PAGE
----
Off the Goolag (2): Low cost shared hosting

For absolutely privacy, avoid using email (say, talk on Signal instead). Unless it’s inter-server mail in zero-knowledge encrypted providers like ProtonMail that also encrypt the message headers (meta-data, especially who’s sending to who), expect determined people with enough social engineering or authority can see it naked. It’s the same deal as snail mail where people in the post office can see what’s written on the envelope.

For big files like photos and typical cloud storage, which you should self-host these at home anyway. If you are worried about slow internet connection and downtime, you can pay for Zero-Knowledge cloud storage (which the server owners don’t have the master keys to your files) to add redundancy.

The next step down is to self-host your email, contacts, calendar, tasks (productivity suite) which you physically own so nobody can peek into it as long as you guard your home.

Hosting these services from home might be more work and risks (downtime), especially when it’s possible that your ISP’s IP address block is on the spammer’s list or if your ISP blocks the ports needed. The less secure alternative is to pay for extremely cheap shared web hosting services (we are talking about <$4/mo regular price and <$2 for the first year) which

  • you can make as many email accounts as you wanted
  • each email account comes with contacts, calendar, tasks as a bundle
  • use your own domain name
  • also host your own webpage and wordpress site

With Google, Microsoft, Apple and other big providers, they have big security teams to protect your data from hackers, but because of their centralized nature, it’s much more rewarding for hackers to breach one big provider than going after little accounts spread across different servers and IPs. Unless you are a high profile person or expect to be specifically targeted, you are better off managing your own productivity suite’s hosting/storage.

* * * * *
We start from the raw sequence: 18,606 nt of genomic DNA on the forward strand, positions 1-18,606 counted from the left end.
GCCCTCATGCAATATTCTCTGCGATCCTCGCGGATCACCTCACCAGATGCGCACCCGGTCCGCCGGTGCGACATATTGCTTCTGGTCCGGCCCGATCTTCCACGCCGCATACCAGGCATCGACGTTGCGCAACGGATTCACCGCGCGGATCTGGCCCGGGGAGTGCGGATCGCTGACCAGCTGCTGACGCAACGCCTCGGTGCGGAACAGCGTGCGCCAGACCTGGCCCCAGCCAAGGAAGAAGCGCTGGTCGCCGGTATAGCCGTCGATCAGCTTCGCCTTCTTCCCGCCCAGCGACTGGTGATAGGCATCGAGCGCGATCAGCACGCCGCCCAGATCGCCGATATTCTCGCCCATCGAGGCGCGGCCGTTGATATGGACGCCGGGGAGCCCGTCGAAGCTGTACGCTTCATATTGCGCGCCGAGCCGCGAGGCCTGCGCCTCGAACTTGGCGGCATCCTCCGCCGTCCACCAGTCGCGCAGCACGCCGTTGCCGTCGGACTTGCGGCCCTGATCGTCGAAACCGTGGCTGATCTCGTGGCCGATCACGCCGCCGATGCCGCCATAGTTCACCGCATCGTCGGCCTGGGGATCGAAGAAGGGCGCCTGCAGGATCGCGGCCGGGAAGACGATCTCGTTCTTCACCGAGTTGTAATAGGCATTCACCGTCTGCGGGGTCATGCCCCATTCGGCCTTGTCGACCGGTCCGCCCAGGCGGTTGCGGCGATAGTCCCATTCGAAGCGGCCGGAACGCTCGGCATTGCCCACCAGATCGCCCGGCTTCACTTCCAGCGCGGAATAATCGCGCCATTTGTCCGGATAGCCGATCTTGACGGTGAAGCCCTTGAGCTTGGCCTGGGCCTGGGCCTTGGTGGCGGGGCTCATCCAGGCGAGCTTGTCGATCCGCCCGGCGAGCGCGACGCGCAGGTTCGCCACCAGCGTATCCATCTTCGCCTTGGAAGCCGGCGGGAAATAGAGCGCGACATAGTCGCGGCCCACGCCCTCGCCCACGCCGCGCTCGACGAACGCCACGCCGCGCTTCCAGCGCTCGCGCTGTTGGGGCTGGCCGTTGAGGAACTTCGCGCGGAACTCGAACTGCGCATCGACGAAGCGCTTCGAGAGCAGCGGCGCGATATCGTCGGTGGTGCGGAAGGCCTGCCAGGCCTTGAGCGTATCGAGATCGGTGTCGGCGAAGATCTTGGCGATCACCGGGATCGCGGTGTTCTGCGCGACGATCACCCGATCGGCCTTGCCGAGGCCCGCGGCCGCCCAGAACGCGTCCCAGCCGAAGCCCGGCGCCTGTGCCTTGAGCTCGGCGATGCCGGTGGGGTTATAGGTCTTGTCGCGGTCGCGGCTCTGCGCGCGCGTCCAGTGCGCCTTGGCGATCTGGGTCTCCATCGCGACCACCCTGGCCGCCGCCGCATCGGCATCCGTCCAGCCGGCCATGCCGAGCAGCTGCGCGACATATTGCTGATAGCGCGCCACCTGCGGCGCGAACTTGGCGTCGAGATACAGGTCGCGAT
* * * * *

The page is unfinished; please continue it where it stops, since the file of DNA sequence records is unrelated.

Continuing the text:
More importantly, it feels creepy when Google harvest my email and suggest I allow them to automatically register my appointment on my calendar. Random staff might not be reading our emails, but bots are and god knows what else they can do just by updating their code if they someday want to turn on us. They’ve become so powerful that with enough bankroll, they can make our politicians look the other way so there’s no way to stop them if we become dependent on their platforms.


cPanel

The instructions below assumes your shared hosting provider adopted cPanel as the account management interface which you have access to.

Like Google, your Gmail (email) account is also your account for a variety of productivity services (contacts, calendar, tasks). You can set it up by logging into cPanel, often https://(your server here)/cpanel.

There are a few naming conventions in cPanel that are different from Google’s ecosystem:

  • Login name is your ENTIRE email address because you can have different domains attached to the same hosting storage so you must enter the domain name after the @ sign for it to tell the accounts apart

Email

In modern times, I’d stick with IMAP for email (which is enabled by default in cPanel). Since Google would like to keep you in their ecosystem as much as possible, IMAP is not enabled by default for Gmail.